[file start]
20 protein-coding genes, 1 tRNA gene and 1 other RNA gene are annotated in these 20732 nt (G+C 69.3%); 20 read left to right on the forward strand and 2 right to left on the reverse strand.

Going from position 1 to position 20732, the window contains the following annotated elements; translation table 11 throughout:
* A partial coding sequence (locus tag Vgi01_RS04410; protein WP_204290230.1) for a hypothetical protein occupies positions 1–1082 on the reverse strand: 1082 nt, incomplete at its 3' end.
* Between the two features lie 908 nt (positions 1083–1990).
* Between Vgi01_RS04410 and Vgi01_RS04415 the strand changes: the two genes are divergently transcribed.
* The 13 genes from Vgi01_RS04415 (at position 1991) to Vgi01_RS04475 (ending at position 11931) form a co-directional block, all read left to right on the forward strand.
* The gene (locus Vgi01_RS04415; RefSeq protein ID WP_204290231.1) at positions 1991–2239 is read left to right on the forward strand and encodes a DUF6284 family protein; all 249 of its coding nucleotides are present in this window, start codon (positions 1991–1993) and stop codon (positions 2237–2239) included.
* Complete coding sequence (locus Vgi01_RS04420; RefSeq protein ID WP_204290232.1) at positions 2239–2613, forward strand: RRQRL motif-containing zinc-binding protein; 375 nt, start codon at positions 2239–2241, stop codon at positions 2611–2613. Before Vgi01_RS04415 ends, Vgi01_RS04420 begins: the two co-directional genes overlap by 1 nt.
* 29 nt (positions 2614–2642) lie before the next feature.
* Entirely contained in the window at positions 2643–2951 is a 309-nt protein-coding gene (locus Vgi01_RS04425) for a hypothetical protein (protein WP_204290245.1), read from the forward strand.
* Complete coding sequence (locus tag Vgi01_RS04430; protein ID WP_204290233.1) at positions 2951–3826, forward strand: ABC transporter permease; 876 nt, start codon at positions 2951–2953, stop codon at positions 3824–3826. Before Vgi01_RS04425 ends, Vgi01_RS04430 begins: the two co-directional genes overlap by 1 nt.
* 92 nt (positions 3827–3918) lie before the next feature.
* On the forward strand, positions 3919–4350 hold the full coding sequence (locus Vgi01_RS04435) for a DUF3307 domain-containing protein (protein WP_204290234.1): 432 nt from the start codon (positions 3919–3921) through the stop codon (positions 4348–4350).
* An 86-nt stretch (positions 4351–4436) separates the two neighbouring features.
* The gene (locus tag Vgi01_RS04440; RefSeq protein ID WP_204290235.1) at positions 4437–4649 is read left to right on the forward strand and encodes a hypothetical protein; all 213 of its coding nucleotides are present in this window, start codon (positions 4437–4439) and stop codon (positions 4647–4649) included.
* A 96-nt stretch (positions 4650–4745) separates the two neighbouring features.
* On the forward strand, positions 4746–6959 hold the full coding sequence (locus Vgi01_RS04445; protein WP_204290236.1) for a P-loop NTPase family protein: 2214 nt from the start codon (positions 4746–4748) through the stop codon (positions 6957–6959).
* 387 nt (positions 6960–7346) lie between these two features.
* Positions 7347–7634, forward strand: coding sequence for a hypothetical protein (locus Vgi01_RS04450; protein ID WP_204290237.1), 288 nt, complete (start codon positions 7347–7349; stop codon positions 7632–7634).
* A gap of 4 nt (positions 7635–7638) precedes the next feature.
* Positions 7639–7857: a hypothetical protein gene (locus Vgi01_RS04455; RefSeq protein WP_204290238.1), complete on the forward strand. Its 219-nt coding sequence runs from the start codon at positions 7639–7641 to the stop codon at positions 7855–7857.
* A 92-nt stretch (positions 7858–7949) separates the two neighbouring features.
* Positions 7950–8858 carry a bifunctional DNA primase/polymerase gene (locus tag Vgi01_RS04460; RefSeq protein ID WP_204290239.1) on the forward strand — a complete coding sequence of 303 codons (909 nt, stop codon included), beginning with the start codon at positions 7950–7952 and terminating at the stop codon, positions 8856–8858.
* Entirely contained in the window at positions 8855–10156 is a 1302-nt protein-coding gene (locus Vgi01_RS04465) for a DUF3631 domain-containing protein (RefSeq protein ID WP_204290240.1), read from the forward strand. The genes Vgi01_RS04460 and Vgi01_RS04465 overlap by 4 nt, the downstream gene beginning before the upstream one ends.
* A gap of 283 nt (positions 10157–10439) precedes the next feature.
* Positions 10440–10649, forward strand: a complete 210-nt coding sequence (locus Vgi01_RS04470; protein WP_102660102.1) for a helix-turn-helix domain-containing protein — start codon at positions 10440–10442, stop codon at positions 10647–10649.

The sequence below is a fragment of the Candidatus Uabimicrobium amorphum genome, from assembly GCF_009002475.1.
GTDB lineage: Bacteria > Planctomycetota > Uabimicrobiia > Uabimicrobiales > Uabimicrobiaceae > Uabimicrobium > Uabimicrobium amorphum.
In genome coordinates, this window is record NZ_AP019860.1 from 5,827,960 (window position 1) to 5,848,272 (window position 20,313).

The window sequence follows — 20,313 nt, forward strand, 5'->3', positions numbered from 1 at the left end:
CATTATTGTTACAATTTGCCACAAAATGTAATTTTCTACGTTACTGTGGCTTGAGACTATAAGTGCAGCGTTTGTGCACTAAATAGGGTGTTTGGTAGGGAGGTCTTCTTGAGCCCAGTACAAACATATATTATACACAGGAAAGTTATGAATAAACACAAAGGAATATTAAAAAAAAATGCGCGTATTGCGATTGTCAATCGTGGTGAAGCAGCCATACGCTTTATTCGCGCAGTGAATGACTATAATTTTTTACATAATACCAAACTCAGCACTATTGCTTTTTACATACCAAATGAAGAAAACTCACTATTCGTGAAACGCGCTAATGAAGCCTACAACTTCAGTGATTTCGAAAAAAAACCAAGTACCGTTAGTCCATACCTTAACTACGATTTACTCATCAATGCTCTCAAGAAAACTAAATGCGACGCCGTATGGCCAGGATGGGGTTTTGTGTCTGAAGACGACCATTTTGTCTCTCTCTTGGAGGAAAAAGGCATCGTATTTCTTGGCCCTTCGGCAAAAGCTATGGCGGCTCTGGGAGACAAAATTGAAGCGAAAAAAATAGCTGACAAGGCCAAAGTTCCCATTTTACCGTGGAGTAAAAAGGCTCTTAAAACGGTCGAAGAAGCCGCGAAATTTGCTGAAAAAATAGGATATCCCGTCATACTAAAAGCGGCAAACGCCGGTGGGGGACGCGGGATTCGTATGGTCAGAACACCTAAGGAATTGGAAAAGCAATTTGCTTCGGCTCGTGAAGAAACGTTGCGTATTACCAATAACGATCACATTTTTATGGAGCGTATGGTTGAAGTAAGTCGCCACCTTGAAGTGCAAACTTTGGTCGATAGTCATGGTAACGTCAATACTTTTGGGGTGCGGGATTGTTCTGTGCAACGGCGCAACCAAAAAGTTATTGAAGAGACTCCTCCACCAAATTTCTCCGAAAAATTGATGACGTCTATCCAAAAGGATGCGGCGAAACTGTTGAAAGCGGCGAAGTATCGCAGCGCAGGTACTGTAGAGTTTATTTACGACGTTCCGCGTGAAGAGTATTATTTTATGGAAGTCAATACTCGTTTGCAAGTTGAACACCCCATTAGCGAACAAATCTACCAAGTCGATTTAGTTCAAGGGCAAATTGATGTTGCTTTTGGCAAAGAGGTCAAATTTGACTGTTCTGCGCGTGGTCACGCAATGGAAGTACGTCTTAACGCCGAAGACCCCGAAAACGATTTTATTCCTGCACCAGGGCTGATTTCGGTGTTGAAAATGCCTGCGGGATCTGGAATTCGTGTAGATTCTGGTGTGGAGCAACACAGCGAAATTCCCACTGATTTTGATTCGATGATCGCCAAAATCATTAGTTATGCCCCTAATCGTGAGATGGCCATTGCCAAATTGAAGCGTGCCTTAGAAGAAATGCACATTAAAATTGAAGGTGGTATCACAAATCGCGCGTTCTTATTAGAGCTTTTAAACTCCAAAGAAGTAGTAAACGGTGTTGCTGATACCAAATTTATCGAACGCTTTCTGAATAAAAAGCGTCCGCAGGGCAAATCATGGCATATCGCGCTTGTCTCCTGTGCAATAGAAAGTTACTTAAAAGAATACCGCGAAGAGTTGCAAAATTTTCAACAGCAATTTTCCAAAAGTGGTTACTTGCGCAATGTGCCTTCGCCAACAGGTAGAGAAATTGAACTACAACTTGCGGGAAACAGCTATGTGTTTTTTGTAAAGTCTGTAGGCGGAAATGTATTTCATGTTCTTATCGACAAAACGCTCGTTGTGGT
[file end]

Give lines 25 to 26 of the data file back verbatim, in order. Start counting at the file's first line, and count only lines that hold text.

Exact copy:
* A gap of 283 nt (positions 10157–10439) precedes the next feature.
* Positions 10440–10649, forward strand: a complete 210-nt coding sequence (locus Vgi01_RS04470; protein WP_102660102.1) for a helix-turn-helix domain-containing protein — start codon at positions 10440–10442, stop codon at positions 10647–10649.